The Swinburne University of Technology in cooperation with BusTech and AutoCRC has developed electric bus. The all-new bus has a slick look, 200 kilometers (124 miles) of pure electric range and tons of really cool features.
9/2/15 5:00 am chumakdenis 1
A team of researchers from the Swinburne University of Technology in cooperation with BusTech and AutoCRC managed to create full battery electric bus -- it is the first time electric bus is designed, engineered, and manufactured in Australia.
So, yes, Australians should be really proud of it.
Anyway, enough talk. Let’s start our review and begin with the electric drive axle (one of the key components of the bus).
The bus is controlled by touch screens, can carry more than 50 passengers, and features leather-look seats that come with their own USB-charging dock.
Electric drive axle
The bus features an AVE130 electric drive axle, which dimensionally fits into the same envelope as a conventional drop center axle, making the system simple to integrate into existing designs.
In BusTech’s configuration, the AVE130 utilizes pure battery power, although the system can be used in serial as a hybrid with a conventional combustion engine, or via alternate power sources such as fuel cells or overhead lines.
With no requirement for a traditional transmission, the electric axle provides smooth acceleration in all driving conditions.
“Working closely with BusTech and their design and development partners such as the CSIRO and the Swinburne University, we have the finished vehicle today, the all-electric bus ready for the marketplace.”
ZF has previously supplied BusTech with products such as transmissions, axles, steering and suspension systems, with the new project paving the way for zero-emissions operation along busy urban roads.
A few words about BusTech Company
BusTech is a unique company: not only do they produce chassis and bodies for buses, but they undertake some of the best market research in the bus industry.
With over 800 vehicles in service under the Transit Australia banner, they have incredible insight into the requirements of public transport passengers.
Ideal for traffic jams
Designed for axle loads of up to 13 tones, each wheel is fitted with a high-revving (11,000rpm) asynchronous electric motor, which provides maximum drive power of 240kW, while continuous power of 120kW is available per axle. Like many electric engines, the motors have strong torque characteristics, with output peaking at 21,000Nm per axle.
This makes the system ideal for stop-start city traffic, which also takes advantage of the systems power regenerative braking, which tops up batteries while in operation. Since there is no requirement to provide space for a diesel engine, BusTech has been able to employ an interesting new cabin design.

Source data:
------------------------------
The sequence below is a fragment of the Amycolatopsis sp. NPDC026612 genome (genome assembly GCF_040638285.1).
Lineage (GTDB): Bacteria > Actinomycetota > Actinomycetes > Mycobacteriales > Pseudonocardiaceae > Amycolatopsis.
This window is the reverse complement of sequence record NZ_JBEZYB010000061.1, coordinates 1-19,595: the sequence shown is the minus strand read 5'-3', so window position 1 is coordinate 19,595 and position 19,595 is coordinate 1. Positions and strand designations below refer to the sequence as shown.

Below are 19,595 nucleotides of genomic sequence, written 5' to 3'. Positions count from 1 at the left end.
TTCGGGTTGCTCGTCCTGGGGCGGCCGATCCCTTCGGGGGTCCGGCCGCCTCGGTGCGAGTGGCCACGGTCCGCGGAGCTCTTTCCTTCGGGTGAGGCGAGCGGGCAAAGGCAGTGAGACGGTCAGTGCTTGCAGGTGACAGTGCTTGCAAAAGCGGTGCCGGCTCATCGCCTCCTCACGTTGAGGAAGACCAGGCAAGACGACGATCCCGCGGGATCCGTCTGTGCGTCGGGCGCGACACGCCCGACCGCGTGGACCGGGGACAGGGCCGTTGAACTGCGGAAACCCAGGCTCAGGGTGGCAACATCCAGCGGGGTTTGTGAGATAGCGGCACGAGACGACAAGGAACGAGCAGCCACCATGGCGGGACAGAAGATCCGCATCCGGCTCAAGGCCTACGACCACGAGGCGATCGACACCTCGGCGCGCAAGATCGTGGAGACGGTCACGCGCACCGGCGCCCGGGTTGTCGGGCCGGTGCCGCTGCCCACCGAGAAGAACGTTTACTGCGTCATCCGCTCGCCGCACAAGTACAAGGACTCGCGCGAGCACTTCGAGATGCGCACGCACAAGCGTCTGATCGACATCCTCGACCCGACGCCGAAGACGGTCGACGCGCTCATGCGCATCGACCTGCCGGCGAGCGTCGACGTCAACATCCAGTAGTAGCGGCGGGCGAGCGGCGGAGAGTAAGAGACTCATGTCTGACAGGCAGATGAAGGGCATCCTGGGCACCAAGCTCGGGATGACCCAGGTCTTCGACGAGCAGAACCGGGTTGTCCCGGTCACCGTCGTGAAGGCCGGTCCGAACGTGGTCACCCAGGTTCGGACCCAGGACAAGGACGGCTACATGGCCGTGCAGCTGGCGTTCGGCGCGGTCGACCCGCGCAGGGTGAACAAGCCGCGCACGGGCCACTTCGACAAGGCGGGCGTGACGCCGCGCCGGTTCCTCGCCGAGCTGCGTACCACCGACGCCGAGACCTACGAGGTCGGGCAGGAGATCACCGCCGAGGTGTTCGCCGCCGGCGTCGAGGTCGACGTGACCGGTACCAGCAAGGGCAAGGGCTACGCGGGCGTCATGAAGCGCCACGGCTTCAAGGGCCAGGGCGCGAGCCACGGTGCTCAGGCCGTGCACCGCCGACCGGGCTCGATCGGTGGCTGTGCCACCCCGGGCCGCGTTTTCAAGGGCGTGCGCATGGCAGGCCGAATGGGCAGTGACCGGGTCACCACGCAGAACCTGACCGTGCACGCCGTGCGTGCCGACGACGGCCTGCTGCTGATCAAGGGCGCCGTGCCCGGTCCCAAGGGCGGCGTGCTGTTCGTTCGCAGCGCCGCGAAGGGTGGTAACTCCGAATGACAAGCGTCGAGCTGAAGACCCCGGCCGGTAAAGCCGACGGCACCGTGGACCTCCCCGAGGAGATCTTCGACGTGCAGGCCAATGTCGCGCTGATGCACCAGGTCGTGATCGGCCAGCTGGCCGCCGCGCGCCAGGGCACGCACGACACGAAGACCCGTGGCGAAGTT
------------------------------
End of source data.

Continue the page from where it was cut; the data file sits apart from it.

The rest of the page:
The AVE130 axle uses widely available existing components such as standard wheels and tires, brake calipers, ventilated brakes discs, as well as wheel bearings and seals, making the units extremely service-friendly. In operation, the axle paves the way for improved torque distribution which in turn reduces tire wear.
The system also includes sensors for temperature, ABS, and speed.
Operational targets between recharges for Australia are 300km and 200km in Malaysia.
Outside of the electric axle, the new design also utilizes a conventional RL85A low-floor front axle, and many modern innovations, such as touch screens, LED lighting, as well as all-electric doors and air conditioning.
An example of the forward thinking of the design, the bus utilizes rear vision cameras, which provide a wider field of vision and also streams the bus exterior, saving drivers from having to make mirror adjustments.
Previous collaborations between BusTech and ZF Services Australia have included projects such as the BusTech CDI, the world's first low-floor twin steer double decker bus.
The project was developed in part due to Australia’s front axle load regulations, which limit design flexibility, especially for a city bus with a passenger capacity of around 90.
While the steering setup is common in trucks, ZF Services worked closely with BusTech to develop the system to allow for easy access throughout the cabin for passengers, while the 12.5 meter package has considerable operational cost savings over conventional articulated buses.
The Australian electric bus concept has an integrated touch-pad dash system built into the design to enable modularized updates for the driver interface. This will be able to be configured to carefully control how much electricity is being used.
"We developed high and low voltage electrical systems for the bus, including the design architecture for electrical circuit, motor controls, supervisory control and other systems to ensure the most efficient operation for the electric bus" -said Professor Kapoor.
“This was a key aspect to achieving product life-cycle cost savings.”
Charged using renewable energy sources
The zero-emission bus could be a big winner for the environment if charged using renewable energy sources, such as solar- or wind-generated electricity.
The all-new electric bus will be trialed on routes in the Gold Coast in the coming months before going into mass production.
For now, the prototype, which has a range of 124 miles (200 kilometers), will be charged back at the depot in between trips. However, the developers anticipate that in the future, charging will be done by opportunistic charge stations installed around cities to facilitate a highly efficient electric public transport system.
Well, let’s wish them good luck with their lofty intentions and wait more news from them.